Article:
Who Discovered Planet Mars

Mars is the fourth planet from the sun. It is also called the Red Planet. Mars  turns red because of huge iron dust deposits on its surface.

Mars’ many names in the past

In the old days Egyptians called Mars as “Har Deucher” (The Red One). The Babylonians called Mars as “Nergal” (The Star of Death).  The Greeks named Mars after Ares, the god of war. The Romans gave Mars its present name.

Scars on Mars

The strange-looking scars on Mars’ surface was first seen by Christian Huygens in 1659. He actually believed there were creatures living on the planet. The odd-looking figures were later named Syrtis Major.  But Giovanni Schiaparelli had a stranger theory: He believed these crooked lines were water canals built by aliens!

Mars Who Discovered Planet Mars

No one never really discovered planet Mars. But its moons were first seen in 1877 by  Asaph Hall.  He named the two moons of Mars Phobos and Deimos. Phobos means fear, Deimos means panic. Hall named the moons after the horses that drew the chariot of Mars in Roman mythology.


Earth’s closest neighbor

Mars goes around its axis once every 24 hours and 37 minutes. It turns around its orbit within pretty much the same time as planet Earth does. Mars’s air is very thin and is almost entirely made up of carbon dioxide. There are times a cloud of dust covers much of the planet. It is noteworthy that there are many striking similarities between Mars and Earth. Like Earth, Mars is also home to wide canyons, snow-capped mountains, and sand banks.
Earth and Mars

Mars and Earth orbit around the sun almost at the same speed. A Martian day is almost as long as an Earthling day (about 24 hours and 39 minutes). In that case, a year on Mars is almost as long as a year on Earth. The Earth has one moon, while Mars has two. Mars’s moons are called Deimos and Phobos. Phobos is a weird moon: It rises and sets for only about 11 hours. It sets in the east and rises in the west. Deimos, meanwhile, rises in the east and sets in the west for more  than two days.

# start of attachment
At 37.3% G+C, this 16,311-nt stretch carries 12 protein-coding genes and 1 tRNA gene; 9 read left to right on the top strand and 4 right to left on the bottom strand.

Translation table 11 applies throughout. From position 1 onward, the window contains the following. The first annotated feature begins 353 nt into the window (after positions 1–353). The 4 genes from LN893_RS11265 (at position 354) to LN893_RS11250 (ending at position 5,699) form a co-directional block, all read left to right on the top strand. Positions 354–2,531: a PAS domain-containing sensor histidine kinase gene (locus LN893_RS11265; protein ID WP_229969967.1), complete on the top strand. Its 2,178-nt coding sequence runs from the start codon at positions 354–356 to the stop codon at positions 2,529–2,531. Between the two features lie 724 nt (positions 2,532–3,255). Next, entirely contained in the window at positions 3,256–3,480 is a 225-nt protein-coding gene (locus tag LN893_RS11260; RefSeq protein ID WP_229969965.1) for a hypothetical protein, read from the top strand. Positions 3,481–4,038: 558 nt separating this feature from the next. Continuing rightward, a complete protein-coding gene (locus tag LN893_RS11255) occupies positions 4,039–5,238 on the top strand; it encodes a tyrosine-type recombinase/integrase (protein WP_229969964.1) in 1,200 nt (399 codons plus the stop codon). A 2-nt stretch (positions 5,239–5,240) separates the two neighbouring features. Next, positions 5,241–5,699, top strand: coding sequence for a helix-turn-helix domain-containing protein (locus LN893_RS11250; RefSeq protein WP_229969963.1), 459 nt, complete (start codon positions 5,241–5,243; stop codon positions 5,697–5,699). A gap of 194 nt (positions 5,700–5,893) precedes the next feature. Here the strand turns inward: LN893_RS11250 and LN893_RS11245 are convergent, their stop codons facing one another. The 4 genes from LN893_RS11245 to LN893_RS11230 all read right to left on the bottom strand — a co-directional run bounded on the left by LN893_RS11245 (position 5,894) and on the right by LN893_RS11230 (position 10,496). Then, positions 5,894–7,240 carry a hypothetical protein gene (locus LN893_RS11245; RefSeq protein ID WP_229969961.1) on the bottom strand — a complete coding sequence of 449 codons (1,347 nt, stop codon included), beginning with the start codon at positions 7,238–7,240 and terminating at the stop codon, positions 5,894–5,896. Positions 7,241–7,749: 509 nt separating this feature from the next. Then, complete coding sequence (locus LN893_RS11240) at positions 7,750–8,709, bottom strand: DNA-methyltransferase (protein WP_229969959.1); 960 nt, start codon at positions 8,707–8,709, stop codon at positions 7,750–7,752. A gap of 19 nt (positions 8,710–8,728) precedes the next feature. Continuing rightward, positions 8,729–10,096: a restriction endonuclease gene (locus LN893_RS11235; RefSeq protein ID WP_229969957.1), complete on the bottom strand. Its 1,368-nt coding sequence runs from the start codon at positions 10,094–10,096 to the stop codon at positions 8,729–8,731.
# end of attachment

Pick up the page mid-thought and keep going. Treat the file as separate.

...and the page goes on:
Asaph Hall Who Discovered Planet Mars

Shades of light and dark

The Red Planet was first seen up close from Mariner 4 in 1965. Mars was widely believed to have seas and oceans. Scientists thought this was possible because of light and dark shades on the planet’s polar latitudes. Their observations were later proven wrong. The dark stripes seen from Mariner 4 turned out to be an optical illusion.  The other tell-tale sign that there might be life on Mars is the changing colors on its surface. Observers take this for seasonal changes that affect vegetation on the planet: Plants die out in warm months and grow back in cold months.

Water in Mars

But recent radar feeds from Mars Express and Mars Reconnaissance show that Mars harbors water. The photographs reveal bodies of water and ice at the planet’s poles. In 2008 the Phoenix Mars Lander took water samples from Martian soil. According to biologists, Mars sanitizes its own atmosphere. This happens because of the strong solar  ultraviolet radiation on Mars’s surface. This leaves the planet’s soil too dry to support  any life form.  But the issue of an extinct Martian civilization remains a hotly debated subject.

Mars is around 228 million kilometers away from the sun. If it drifted anything closer than that, the planet could have burnt out a long time ago.

About the Author:

Sam Reese is a web enthusiasts and blogger. He is a history student and loves to write and read histories of different things.

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